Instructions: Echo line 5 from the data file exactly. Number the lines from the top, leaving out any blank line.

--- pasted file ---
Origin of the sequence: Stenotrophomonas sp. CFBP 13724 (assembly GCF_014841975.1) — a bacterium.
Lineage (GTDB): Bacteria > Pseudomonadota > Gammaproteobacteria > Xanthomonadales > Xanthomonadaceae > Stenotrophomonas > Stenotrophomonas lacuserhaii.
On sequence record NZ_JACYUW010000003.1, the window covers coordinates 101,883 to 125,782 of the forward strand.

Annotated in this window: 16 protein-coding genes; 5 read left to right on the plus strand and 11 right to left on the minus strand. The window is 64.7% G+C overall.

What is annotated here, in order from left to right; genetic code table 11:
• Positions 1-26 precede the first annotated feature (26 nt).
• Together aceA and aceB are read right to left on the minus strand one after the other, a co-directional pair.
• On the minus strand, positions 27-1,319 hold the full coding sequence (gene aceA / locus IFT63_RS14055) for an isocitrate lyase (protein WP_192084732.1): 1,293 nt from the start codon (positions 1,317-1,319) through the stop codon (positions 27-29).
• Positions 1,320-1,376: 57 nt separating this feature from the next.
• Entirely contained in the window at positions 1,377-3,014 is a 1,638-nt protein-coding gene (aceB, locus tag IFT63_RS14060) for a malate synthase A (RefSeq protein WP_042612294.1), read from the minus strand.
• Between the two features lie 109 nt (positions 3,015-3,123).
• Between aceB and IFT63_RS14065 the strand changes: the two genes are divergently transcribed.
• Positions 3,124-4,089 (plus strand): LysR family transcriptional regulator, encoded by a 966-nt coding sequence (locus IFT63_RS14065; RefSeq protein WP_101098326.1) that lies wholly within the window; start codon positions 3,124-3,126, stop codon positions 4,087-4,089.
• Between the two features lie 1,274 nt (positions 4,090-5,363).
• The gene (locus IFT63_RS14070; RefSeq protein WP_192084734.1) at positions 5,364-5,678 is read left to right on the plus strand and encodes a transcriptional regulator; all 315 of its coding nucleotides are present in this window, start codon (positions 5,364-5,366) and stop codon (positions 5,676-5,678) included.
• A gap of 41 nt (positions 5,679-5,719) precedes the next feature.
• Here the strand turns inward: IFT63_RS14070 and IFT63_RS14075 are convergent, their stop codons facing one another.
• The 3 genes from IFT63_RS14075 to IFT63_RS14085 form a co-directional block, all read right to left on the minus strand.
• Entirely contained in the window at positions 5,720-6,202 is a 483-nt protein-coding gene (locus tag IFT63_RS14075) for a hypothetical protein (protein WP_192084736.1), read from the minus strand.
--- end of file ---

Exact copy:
What is annotated here, in order from left to right; genetic code table 11: